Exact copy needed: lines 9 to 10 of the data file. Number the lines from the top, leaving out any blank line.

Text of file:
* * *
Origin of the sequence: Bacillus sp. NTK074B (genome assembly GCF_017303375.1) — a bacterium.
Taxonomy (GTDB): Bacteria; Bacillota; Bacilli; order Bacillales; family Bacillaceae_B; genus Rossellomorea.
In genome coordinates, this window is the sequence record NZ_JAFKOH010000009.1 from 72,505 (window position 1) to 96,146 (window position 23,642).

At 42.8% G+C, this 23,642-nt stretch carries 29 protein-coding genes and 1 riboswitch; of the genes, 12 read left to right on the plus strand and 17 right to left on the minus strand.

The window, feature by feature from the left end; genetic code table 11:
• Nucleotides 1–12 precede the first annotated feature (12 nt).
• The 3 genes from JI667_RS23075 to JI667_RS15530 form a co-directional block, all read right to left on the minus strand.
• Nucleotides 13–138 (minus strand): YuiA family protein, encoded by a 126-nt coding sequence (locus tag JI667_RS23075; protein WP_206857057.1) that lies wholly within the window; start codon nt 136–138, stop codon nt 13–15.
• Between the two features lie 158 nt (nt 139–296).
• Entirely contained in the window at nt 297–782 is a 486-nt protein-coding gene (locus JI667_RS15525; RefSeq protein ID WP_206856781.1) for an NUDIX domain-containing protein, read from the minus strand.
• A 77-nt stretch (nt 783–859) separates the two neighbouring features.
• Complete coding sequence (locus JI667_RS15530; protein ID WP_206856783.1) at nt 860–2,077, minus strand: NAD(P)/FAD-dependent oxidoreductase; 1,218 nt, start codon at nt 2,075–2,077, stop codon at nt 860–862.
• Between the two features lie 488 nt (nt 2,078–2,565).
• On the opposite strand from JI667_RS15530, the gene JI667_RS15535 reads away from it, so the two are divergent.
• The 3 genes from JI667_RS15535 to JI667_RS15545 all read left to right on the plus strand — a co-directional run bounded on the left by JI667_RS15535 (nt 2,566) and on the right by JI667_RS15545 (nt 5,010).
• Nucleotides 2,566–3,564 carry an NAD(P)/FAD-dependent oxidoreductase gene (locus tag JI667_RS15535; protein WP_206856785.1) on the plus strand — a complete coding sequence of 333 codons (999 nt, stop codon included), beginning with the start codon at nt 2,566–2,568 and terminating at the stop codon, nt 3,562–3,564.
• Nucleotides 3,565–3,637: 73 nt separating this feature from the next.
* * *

• Between the two features lie 158 nt (nt 139–296).
• Entirely contained in the window at nt 297–782 is a 486-nt protein-coding gene (locus JI667_RS15525; RefSeq protein ID WP_206856781.1) for an NUDIX domain-containing protein, read from the minus strand.